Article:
How should investors in closed-end mutual funds judge
performance? These vehicles are more complex than
conventional open-end mutual funds. And because of
that, measuring performance is a bit more complicated.
Closed-end versus open-end funds: a brief review
Closed-end funds (CEFs) differ in significant ways from open-end funds (OEFs).
Both have important, but distinctive, roles to play in a diversified portfolio. And
evaluations of CEF performance need to take into account notable differences in
structure and pricing, as compared to OEFs.
Like OEFs, CEFs offer investors a convenient and cost-effective way to invest in a
professionally managed portfolio, reflecting a specific investment objective. Both
types of funds may provide the potential for generating income and capital
growth through investment performance and distributions.
CEFs, however, are structured very differently from OEFs. And because of that,
they may provide certain unique benefits, including more flexibility in the use of
leverage and potentially greater access to less liquid, but potentially higher-yielding
segments of the global markets.
Unlike OEFs, CEFs generally have a static number of shares outstanding and do not
issue or redeem shares to meet investor demand on a daily basis.1 Furthermore, CEF
shares typically trade on an exchange. Like other publicly traded securities, the
market price of CEF shares fluctuates and is generally determined by supply and
demand in the marketplace, among other factors.
In significant part due to the closed-end fund structure, CEFs have greater flexibility
to use leverage in seeking to enhance return potential and often offer higher levels
of current income compared with OEFs with similar investment strategies. And
because CEFs do not need to manage unpredictable inflows and outflows of fund
assets like OEFs, they enjoy a relatively stable pool of assets. This not only helps
facilitate the use of leverage, but also allows the funds to attempt to take advantage
of attractive, less liquid and potentially higher-yielding securities.
Because CEF shares typically trade on an exchange, CEF shares fluctuate in price
throughout the day. OEF shares, on the other hand, are generally priced once every
business day based on the fund’s net asset value (NAV) per share at the close of
business on that day.
CEFs also have an NAV that is calculated daily. NAV is important because it reflects
the value of net assets held in a portfolio. But because a CEF’s share price is
determined based on market forces, as discussed above, rather than NAV, the
market price of CEF shares is often not the same as its NAV.
As mentioned earlier, the market price of CEF shares fluctuates
subject to the forces of supply and demand. While changes in
market price will bear some relation to changes in NAV, market
price may also be influenced by everything from a fund’s yield
relative to similarly-focused CEFs to investor sentiment about the
broader market and economic outlook or conditions in a
particularly relevant sector. Demand for or aversion to levered
investments may factor in, as may manager popularity. The release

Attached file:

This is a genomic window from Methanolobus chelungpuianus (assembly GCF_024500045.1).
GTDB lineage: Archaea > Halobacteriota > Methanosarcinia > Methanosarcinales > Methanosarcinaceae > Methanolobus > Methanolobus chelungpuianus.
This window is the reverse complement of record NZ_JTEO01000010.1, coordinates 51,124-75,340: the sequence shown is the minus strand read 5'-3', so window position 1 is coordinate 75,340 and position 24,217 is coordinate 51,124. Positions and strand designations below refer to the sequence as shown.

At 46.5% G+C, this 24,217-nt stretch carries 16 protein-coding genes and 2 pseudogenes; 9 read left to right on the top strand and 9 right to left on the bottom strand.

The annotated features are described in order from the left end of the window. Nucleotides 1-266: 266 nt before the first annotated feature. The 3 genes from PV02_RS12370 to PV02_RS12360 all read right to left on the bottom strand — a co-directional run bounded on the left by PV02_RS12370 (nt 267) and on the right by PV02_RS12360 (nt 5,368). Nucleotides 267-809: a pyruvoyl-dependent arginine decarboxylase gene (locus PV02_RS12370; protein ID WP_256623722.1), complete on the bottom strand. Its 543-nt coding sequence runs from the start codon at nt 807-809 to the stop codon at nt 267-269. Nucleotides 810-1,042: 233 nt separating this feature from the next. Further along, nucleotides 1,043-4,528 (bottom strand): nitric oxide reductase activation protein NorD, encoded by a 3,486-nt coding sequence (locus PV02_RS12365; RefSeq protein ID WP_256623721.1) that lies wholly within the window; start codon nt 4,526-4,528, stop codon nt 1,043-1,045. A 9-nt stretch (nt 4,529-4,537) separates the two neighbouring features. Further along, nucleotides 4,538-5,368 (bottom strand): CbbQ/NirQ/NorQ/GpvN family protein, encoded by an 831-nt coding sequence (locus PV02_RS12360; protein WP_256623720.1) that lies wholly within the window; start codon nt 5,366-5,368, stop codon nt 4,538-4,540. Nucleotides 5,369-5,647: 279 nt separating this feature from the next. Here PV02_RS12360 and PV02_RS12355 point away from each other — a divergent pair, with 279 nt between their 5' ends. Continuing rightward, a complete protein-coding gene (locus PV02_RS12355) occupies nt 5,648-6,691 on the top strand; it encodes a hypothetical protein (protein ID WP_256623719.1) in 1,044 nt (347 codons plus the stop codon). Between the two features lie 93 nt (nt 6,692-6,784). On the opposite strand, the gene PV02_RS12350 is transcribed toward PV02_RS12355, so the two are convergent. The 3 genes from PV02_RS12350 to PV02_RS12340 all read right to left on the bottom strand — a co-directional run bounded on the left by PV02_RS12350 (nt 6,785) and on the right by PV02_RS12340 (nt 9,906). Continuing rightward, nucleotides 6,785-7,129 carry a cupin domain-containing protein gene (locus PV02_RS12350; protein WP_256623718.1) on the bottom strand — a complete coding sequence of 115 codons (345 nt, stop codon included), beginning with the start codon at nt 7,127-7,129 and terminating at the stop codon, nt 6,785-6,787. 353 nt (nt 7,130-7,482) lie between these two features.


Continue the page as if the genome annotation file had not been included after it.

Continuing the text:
of new fund information may affect CEF share price performance.
As a result of these influences, CEF shares can (and typically do)
trade at a discount or premium to a fund’s NAV.
Significance of a discount or premium price
The relationship between a CEF’s market price and its NAV is often
referenced as one measure of fund performance. A fund is said to
be trading at a discount when its market price falls below its NAV;
if the market price rises above the NAV, the fund is said to be
trading at a premium. But neither premium nor discount pricing in
and of itself tells a complete story.
For example, a CEF trading at a discount, depending on the supply/
demand forces mentioned above, could be an indication of a value
opportunity. Or it may reflect the market’s estimation that the
fund’s future earning or distribution potential could be at risk. It
could also reflect changes in market sentiment and the view that
certain asset classes or sectors of the market may be out of favor.
Likewise, a CEF trading at a premium could be a sign the market
has high regard for the fund’s portfolio management team and
sees a strong probability its share price will continue to appreciate.
But it could also mean the fund is currently overvalued.
Alternative measures of performance
There are divergences of opinion on how best to evaluate CEF
performance. Performance may be measured as a percentage
change in the market price or the NAV, including or excluding
distributions. PIMCO believes a CEF’s total return on net asset
value, including fund distributions, is one of the most important
indicators of a portfolio manager’s ability to add value.
A competitive yield or distribution rate can have a positive impact
on CEF demand and, thus, may favorably influence a fund’s market
price. Steady monthly or quarterly dividends often are the key
selling point for CEFs. However, it is critical to look at distributions
in the context of a fund’s earning profile, as the board of a fund
may change distributions from time to time depending on how the
fund’s earnings profile changes. CEFs typically report information
about their earnings in shareholder reports and other updates.
Shareholders should consult these reports to better understand the
earnings profile of a specific fund in relation to its distributions.
Before investing in a closed-end fund, it is important to review its
trading history, performance, current earnings in relation to
distributions, and the underlying asset class and sector exposures
as well as how it may complement other elements of a portfolio.
Without question, CEFs are a bit complex; and they tend to be
more volatile and have portfolios that are less liquid than
conventional open-end funds. At the same time, they can be an
important source of income and enhanced return potential for